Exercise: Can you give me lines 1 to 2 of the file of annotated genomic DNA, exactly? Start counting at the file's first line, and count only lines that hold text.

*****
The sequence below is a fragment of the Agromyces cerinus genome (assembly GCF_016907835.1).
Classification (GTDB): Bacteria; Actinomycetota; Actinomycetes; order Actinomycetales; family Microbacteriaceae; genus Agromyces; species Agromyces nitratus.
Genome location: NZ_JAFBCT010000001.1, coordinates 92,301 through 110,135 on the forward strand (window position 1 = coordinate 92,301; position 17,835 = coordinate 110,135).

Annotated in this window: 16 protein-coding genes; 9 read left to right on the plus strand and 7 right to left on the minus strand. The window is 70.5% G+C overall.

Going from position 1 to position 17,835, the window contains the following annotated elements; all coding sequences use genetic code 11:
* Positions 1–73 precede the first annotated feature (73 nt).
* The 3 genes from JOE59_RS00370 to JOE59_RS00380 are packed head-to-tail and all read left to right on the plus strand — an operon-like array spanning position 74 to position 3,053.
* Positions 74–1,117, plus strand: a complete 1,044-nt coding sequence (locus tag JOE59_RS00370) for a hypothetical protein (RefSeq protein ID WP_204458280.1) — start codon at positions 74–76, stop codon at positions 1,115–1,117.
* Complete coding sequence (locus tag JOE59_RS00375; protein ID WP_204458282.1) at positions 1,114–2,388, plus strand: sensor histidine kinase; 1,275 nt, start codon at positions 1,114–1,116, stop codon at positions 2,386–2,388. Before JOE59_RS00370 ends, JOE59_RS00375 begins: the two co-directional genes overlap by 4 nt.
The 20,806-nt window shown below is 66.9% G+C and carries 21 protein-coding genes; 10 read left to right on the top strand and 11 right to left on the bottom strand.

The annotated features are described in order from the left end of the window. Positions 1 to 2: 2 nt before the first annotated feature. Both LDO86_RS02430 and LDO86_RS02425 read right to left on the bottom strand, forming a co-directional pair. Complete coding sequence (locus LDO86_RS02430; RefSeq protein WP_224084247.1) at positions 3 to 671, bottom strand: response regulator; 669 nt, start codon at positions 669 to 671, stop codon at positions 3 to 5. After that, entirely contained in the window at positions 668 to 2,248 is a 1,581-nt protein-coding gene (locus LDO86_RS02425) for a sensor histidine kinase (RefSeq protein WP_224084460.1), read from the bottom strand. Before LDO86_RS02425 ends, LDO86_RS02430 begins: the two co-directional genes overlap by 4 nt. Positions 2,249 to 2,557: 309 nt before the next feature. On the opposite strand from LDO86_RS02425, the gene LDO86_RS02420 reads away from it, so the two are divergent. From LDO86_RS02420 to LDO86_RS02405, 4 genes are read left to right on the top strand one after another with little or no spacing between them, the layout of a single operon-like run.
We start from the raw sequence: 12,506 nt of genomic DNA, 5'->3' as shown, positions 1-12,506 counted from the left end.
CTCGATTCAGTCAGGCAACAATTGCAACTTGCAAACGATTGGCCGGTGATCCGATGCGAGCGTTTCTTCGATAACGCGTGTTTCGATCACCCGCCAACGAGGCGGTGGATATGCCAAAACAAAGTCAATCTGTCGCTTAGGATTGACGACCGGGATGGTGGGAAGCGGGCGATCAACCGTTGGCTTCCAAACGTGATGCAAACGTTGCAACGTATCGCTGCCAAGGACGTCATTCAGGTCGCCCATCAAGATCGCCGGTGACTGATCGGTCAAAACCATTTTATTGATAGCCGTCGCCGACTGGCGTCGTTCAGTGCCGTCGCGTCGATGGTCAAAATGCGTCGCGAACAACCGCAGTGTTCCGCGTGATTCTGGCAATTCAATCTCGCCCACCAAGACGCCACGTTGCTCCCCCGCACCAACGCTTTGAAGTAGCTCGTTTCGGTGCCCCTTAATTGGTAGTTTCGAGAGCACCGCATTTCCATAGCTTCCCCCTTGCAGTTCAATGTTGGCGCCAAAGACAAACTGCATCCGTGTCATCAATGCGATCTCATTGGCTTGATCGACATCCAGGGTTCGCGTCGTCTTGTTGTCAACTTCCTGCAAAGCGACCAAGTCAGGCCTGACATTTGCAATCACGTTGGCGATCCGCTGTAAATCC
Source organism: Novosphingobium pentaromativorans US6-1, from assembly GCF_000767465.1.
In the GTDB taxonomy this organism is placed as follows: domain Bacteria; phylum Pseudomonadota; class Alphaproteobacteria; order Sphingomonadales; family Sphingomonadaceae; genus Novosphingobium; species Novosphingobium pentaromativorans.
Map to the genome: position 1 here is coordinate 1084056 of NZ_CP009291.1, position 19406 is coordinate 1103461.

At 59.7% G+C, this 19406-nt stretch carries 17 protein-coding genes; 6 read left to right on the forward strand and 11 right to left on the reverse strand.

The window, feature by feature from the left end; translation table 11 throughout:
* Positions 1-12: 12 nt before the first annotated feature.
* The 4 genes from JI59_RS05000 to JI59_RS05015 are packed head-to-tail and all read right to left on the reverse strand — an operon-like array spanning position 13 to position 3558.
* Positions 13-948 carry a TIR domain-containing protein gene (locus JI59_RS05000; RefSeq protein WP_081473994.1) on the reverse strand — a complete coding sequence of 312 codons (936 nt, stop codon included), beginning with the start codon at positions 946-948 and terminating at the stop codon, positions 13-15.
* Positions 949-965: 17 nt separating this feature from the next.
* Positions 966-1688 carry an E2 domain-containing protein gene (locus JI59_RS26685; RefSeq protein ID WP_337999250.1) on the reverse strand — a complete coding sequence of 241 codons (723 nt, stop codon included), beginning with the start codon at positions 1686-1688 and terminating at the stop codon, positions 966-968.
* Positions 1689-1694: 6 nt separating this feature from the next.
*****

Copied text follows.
The sequence below is a fragment of the Agromyces cerinus genome (assembly GCF_016907835.1).
Classification (GTDB): Bacteria; Actinomycetota; Actinomycetes; order Actinomycetales; family Microbacteriaceae; genus Agromyces; species Agromyces nitratus.